07/14/2010 6:23PM

Schvaneveldt got best from his horses


For decades, Quarter Horse handicappers at Los Alamitos did not get far into their selections before checking on what Blane was starting. Blane was the man who owners from his native Idaho to Southern California and back in Texas and Oklahoma wanted to train their horses at Los Alamitos.

Blane Schvaneveldt, who died Monday at 76 after suffering a heart arrhythmia on July 2, was truly a legend in Quarter Horse racing. Schvaneveldt won a record 3,982 races at Los Alamitos, 386 Quarter Horse stakes, and 38 training titles. He trained 24 champions who won 55 titles, including World Champions Cash Rate, Dash for Speed, Miss Thermolark, Refrigerator, and Super Sound Charge.

His legacy will be one of dedication to training, and to family. If he was not at Los Alamitos or at home, he was probably traveling between the two places.

His death led Jim Helzer, who owned early 1990s star Refrigerator, to review Schvaneveldt’s career records Tuesday.

“It’s phenomenal, damn near unbelievable,” Helzer said. “It’s pretty hard to say what he has meant to the Quarter Horse industry. He had so much intuition about him with a horse. That’s something a lot of people don’t have. I can’t think of a horse that he didn’t get the best out of.”

On June 30, Helzer and Schvaneveldt talked about a gall bladder operation that Schvaneveldt faced this summer, which was expected to keep him away from the stable for a few weeks. To Schvaneveldt, it was a distraction.

“That morning he was in good spirits,” Helzer said. “He said, ‘I don’t have a lot of strength. I can’t wait to get this gall bladder thing taken care of and get my ass back to the racetrack.’ ”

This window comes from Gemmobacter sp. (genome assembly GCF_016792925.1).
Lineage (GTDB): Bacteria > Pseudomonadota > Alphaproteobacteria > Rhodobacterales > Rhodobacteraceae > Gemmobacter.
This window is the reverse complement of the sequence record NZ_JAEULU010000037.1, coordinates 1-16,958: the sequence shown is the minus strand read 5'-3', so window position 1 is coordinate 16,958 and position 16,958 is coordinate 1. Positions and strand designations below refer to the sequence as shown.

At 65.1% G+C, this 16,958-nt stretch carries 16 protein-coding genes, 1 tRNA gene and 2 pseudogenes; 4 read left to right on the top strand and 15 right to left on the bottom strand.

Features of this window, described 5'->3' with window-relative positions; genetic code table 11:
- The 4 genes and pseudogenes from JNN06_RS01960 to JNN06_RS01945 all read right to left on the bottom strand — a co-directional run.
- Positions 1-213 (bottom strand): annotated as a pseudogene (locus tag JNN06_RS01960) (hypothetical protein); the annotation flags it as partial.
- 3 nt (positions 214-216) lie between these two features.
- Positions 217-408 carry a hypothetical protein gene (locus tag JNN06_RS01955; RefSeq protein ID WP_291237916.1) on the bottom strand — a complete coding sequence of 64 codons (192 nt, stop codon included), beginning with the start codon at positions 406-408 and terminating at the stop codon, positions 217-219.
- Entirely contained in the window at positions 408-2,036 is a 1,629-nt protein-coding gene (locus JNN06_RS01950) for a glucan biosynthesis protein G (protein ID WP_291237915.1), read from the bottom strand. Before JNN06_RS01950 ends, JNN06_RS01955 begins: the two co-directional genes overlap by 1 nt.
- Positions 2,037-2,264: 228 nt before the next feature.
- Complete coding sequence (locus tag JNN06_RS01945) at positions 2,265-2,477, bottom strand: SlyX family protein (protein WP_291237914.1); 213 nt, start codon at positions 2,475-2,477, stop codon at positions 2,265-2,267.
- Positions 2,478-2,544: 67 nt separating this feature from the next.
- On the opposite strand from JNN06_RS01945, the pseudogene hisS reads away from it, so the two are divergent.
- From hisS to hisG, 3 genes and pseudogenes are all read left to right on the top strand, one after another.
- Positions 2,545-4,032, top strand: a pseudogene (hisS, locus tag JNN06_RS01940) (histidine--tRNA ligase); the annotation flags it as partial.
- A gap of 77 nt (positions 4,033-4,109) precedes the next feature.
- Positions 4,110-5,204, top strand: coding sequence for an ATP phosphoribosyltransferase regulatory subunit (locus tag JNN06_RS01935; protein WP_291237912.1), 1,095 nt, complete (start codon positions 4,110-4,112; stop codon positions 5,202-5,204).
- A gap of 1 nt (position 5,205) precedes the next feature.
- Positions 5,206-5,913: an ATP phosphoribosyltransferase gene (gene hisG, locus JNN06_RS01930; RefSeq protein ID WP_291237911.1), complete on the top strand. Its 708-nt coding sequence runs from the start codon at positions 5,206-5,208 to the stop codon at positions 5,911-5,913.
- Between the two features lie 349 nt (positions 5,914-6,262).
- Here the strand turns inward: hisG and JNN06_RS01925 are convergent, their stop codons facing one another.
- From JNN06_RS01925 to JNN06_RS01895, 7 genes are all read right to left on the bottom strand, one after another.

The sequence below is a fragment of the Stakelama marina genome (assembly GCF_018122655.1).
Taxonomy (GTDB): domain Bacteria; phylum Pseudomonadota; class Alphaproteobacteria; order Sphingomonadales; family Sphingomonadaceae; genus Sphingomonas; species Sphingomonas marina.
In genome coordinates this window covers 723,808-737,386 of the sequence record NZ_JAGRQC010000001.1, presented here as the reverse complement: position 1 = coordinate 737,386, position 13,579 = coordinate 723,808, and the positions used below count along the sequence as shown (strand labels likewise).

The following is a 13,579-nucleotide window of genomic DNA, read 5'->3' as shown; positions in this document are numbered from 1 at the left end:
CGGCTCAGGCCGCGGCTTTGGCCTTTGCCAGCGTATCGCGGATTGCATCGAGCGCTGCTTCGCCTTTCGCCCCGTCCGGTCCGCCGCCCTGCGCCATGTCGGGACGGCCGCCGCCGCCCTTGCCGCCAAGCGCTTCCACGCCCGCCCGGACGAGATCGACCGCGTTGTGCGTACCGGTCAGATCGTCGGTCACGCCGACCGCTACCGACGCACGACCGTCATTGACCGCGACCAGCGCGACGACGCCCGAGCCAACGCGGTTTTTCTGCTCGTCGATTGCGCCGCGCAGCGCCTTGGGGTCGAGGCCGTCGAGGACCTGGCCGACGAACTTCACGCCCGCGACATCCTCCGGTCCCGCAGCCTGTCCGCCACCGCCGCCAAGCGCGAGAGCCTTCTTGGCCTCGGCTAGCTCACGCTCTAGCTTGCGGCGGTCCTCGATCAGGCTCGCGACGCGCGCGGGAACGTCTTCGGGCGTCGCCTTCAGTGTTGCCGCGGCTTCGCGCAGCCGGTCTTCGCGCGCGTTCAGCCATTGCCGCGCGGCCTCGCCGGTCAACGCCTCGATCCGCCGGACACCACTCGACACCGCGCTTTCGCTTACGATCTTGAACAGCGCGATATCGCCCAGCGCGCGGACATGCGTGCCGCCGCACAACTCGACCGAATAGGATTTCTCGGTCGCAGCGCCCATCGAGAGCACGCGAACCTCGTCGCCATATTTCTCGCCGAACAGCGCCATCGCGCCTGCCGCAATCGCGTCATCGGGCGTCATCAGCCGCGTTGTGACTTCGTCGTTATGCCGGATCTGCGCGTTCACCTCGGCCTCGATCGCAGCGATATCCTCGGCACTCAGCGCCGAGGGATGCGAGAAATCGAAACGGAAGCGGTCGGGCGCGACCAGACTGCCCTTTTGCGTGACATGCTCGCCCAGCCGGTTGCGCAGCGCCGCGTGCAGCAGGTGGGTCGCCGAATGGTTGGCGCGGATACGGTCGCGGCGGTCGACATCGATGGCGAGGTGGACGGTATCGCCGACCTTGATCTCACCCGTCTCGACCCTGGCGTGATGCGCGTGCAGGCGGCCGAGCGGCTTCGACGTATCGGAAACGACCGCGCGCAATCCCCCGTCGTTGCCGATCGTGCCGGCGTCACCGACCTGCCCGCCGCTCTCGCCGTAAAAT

Schvaneveldt’s earnings mark of $55.3 million was surpassed last year by Paul Jones, who has $56.9 million. The two grew close in recent years.

“The last five or six years, we started becoming pretty friendly,” said Jones, 44. “Blane was a good horsemen and he won races because of his hard work. He didn’t get lucky. He was the real deal.

“I guarantee Blane was the hardest-working trainer there has ever been. I don’t know anyone who was more dedicated than him.”

At one point in his career, Schvaneveldt had 150 stalls at Los Alamitos and 300 horses registered with the racing office, according to racing secretary Ron Church.

“He was a horseman’s horsemen,” Church said. “He was the first one here in the morning, and the last one to leave.”

In 2008, Schvaneveldt won his first seven-figure race, the Golden State Million Futurity with Tres Passes. Dressed in his familiar white button-down shirt, blue jeans, and cowboy hat, he had a 12-year-old boy accompanying him outfitted the same way, his grandson Brayden.

“That’s my new assistant,” he laughed in the winner’s circle.

For Schvaneveldt, the moment was the best of everything – family and racing as one.